“What are you going to write about for tonight’s blog?”
I was standing in a friend’s kitchen earlier today munching on sweet potato fries hot out of the oven when she asked me this. And my honest answer was, I don’t know. Not because I couldn’t think of anything, but because, as I explained to her, the thing most alive for me right now, the thing I really want to write about and wish I could find anything to read about, feels like something I definitely. Cannot. Write about. On the internet.
“Why?” she asked. And when I explained, she agreed. “Write about that instead,” she encouraged, “write about the why.”
So I’m going to write about the why, which still feels pretty vulnerable. But I think it’s important.
I am, amongst other things, an educator. This continues to take many forms at different times- I’veworked as a kindergarten classroom teacher, a farm educator for young adults, a middle-school garden science teacher, a writing facilitator for adults, a permaculture educator for twenty-somethings, a spoken word teacher for high-schoolers, and a collaborator with elementary school kids who were weilding power tools and fantastic drawings of the wild structures we were about to build (e.g. the moon, an upside down house, the bay bridge- you know, stuff like that). And even though I’m not teaching in a public school setting right now, it’s something I’d like to do again, and soon.
That’s where things get tricky when writing about myself on the internet.
For starters, I did not grow up here in the Bay Area. My perceptions of what teachers can and can’t be out about / open about safely at the schools where they teach, either amongst the faculty or the students, are probably regionally skewed and also dated. I did not know a single queer adult until I was a teenager (or so I thought – it turns out I did, but I didn’t know that I did, because none of the queer teachers at my elementary school were out).
But context and specifics – not just region or type of school, but the specific school itself and its culture and community and pedagogy, not to mention the given day or constellation of people and how they’re feeling at any given moment – have so much impact on this issue, that I can’t possibly know anyway ahead of time what’s going to feel like a fit.
But I do know this: in my experience, and the experiences of other queer educators I’ve talked to, queerness is often automatically assumed by those around them (parents and faculty and administrators) to be a sexualized identity (whereas straightness is not- this is much wider phenomenon that goes way beyond the classroom). This can get internalized- I do it to myself sometimes by accident.
If I’m going to write publicly about my queerness (and that’s a BIG “if” – I’m still pretty newly out, the internet is not that friendly a place, and the whole thing feels vulnerable and shaky, like a newborn calf trying to stand for the first time and then immediately trying write a blog post with tender little hooves…you know, like calves do…don’t they?…#cowblogging)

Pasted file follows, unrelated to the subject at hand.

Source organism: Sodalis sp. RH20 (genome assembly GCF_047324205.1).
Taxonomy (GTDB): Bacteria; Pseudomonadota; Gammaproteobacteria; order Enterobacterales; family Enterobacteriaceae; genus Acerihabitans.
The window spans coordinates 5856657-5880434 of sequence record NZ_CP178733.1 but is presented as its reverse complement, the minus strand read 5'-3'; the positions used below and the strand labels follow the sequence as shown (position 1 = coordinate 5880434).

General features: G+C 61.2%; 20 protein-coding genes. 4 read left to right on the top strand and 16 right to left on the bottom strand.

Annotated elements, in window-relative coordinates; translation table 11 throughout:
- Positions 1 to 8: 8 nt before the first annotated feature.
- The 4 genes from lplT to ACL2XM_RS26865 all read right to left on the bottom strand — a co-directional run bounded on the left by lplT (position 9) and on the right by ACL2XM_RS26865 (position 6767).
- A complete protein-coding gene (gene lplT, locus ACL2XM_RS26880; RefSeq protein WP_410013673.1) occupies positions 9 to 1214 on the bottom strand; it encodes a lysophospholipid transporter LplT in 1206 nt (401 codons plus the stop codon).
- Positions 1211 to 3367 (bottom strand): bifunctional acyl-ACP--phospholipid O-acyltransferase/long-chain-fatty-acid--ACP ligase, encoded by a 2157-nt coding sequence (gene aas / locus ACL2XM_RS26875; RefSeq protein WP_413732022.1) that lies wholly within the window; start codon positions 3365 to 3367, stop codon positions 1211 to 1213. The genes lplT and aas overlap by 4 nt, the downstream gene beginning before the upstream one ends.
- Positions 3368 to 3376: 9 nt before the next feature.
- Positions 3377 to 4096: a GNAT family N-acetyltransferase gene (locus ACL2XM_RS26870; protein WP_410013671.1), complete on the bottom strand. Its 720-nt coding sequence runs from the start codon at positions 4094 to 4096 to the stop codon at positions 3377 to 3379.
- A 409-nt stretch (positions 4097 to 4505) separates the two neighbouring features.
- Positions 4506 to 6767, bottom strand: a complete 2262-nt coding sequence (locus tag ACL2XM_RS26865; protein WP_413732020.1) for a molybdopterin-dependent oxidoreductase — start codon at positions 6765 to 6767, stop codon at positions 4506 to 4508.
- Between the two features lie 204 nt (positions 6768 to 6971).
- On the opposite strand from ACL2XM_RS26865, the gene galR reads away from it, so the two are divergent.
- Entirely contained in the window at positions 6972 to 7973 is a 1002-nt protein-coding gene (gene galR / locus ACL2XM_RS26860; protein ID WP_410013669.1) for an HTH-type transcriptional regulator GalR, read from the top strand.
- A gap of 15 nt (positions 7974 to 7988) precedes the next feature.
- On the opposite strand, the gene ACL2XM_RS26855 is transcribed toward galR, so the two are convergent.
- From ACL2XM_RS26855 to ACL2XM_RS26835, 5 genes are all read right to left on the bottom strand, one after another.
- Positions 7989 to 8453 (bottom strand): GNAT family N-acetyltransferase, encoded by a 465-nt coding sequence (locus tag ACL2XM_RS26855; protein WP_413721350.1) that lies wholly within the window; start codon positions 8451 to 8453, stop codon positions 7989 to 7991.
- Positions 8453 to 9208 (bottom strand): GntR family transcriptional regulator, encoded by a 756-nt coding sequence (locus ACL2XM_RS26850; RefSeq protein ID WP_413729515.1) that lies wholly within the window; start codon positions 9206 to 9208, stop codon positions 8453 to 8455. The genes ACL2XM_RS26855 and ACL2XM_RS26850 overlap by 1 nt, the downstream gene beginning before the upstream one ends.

Ahem. Where was I? IF I’m going to write publicly about my experiences with my queer and bisexual identity, it feels like I have to work extra hard to overcorrect, to de-sexualize what I’m writing about, in order to protect my future professional life and possibilities. This might not be true in every circumstance, but the fact that it COULD be, that I can’t be sure, and that I have to worry about and plan around it just in case in order to protect myself and my future- that’s a problem. It’s a problem I’ve never felt like I could articulate or claim, for fear of being told that I was “overreacting.” But it’s a problem nonetheless.
It’s a problem for a lot of reasons (which I can’t fully delve into on a 20-minute blog day although let’s be real I’m clearly way past the timer at this point), some of which have to do with wide and deep issues like respectability politics, sex-negativity, homophobia, double standards, and a myriad of other intersecting threads and threats. Many people are at much higher risk than I am- I am relatively protected by many privileges, including where I live right now. But there are two issues on my mind I want to briefly mention before I sign off, because they have specifically to do with being an educator, and wanting to honor and be responsible to both myself as a queer writer, and to queer youth.
The first is: young people of all sexual orientations, but especially LGBTQIA+ and questioning kids, need to hear adults, including queer adults, talking about sex and sexuality that INCLUDES LGBTQIA+ PERSPECTIVES. Having to be extra careful to “desexualize queerness” undermines queer educators’ ability to support LGBTQIA+ and questioning youth, and those youth are, statistically, in a lot of danger, most especially when they don’t have sources of information, representation, and support.
And the second is: I’m an educator, but I am also a writer, and a human in my own right, and there are things I need to write about, that feel important to me personally and in conversation with community, that I can’t write about under the “overcorrect and desexualize” rule.
I don’t have an answer. Just these queries (queeries!) and opening thoughts on what is a much bigger issue. I’m not certain what decisions I’ll make- I need to season and ruminate a bit more. Folks with internet presences- writers, educators, artists, people with more than one livelihood that might conflict in content presentation, others – what are your strategies and needs around this? Have you found things that work for you? Let’s talk!